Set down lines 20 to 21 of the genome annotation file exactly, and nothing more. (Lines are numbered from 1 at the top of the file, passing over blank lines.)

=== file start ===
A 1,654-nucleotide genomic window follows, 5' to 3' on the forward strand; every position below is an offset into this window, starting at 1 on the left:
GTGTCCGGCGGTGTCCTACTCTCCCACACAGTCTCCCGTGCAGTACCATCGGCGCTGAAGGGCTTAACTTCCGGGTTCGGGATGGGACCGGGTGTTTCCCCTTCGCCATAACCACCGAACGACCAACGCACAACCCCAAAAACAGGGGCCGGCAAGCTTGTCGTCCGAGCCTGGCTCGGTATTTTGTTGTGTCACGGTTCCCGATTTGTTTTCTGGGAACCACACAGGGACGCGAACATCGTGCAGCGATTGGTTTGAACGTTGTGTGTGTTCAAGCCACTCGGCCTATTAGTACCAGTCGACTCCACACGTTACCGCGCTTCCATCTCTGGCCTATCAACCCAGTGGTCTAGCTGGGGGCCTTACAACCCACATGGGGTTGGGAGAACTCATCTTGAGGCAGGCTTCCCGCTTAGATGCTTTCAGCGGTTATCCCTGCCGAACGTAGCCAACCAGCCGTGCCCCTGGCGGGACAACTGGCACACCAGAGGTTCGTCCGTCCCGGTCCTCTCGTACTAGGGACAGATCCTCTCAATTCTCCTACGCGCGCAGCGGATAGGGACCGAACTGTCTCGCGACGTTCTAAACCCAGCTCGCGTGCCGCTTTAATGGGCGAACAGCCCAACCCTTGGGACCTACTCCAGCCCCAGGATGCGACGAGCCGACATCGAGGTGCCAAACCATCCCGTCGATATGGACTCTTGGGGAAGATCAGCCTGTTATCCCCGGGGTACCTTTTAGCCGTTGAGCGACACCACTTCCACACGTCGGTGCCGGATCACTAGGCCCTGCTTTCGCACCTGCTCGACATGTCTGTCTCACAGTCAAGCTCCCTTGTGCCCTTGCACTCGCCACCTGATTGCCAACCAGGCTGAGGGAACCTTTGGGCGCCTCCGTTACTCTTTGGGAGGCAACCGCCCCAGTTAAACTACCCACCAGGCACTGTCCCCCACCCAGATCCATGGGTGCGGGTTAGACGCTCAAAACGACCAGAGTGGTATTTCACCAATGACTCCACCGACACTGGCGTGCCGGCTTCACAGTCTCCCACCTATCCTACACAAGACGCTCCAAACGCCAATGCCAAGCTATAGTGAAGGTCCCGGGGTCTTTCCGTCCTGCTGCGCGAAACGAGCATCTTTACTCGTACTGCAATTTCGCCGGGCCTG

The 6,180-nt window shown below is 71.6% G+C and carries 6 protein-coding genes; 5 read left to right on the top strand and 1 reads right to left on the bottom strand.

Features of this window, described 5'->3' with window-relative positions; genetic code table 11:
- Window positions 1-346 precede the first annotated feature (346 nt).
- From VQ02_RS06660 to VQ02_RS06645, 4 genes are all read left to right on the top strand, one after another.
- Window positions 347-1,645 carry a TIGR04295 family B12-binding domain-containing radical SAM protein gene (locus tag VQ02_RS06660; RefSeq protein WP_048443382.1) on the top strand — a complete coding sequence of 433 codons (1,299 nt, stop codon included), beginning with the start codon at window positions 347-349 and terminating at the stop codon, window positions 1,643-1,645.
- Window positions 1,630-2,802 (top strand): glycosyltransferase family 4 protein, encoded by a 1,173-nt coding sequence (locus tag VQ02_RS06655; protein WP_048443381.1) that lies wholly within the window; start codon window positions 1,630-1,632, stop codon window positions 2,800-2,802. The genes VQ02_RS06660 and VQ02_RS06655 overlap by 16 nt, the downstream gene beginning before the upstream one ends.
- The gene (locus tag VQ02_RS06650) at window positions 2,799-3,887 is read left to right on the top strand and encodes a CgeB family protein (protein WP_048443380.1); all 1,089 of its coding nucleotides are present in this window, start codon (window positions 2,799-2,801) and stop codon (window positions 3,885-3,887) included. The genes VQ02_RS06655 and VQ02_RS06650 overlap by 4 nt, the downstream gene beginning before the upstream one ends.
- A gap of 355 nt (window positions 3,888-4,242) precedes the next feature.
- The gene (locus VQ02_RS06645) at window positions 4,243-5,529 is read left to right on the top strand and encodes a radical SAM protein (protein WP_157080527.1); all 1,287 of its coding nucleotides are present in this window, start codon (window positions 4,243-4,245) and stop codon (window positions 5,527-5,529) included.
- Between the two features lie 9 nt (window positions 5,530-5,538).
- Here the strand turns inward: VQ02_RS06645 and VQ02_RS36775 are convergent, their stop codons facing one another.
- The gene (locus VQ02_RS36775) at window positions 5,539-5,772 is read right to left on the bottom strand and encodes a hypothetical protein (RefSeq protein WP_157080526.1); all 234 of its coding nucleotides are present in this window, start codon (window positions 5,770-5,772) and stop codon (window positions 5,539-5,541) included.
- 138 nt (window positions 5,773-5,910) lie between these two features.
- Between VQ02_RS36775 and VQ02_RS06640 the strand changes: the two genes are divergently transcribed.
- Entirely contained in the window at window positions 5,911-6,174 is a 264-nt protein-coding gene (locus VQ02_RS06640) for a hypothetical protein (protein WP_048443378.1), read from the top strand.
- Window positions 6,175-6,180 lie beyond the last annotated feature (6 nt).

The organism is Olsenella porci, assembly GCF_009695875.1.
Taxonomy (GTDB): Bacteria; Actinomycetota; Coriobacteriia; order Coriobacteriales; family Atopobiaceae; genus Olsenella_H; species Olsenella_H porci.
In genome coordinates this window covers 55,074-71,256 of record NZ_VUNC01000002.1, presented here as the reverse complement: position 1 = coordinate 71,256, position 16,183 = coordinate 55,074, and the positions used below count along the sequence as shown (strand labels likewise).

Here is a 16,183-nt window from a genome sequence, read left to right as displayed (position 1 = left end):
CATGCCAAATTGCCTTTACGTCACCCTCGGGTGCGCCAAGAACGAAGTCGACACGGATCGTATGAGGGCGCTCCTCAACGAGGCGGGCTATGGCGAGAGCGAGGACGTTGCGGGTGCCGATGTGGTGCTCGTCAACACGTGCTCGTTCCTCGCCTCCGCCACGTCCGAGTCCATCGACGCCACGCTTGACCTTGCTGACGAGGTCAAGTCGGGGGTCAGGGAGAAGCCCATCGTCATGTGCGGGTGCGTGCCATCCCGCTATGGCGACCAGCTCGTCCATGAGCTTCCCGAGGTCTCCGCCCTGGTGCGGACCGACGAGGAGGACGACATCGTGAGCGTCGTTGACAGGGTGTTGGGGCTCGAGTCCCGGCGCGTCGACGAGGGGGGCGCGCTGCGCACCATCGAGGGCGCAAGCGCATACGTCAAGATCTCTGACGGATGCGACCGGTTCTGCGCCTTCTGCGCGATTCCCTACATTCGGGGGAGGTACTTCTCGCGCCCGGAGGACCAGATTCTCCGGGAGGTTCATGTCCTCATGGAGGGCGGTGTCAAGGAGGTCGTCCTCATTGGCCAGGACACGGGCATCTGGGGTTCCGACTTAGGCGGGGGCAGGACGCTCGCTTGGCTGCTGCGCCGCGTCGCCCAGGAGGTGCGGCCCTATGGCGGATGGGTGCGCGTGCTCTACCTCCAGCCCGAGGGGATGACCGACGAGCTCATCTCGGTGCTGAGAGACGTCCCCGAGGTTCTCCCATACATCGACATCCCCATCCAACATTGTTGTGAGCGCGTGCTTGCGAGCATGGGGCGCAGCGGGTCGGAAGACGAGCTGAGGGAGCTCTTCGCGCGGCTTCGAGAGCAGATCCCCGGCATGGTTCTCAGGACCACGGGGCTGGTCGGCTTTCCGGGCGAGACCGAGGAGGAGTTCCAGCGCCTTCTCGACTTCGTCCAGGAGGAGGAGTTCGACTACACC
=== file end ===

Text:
Taxonomy (GTDB): Bacteria; Actinomycetota; Coriobacteriia; order Coriobacteriales; family Atopobiaceae; genus Olsenella_H; species Olsenella_H porci.
In genome coordinates this window covers 55,074-71,256 of record NZ_VUNC01000002.1, presented here as the reverse complement: position 1 = coordinate 71,256, position 16,183 = coordinate 55,074, and the positions used below count along the sequence as shown (strand labels likewise).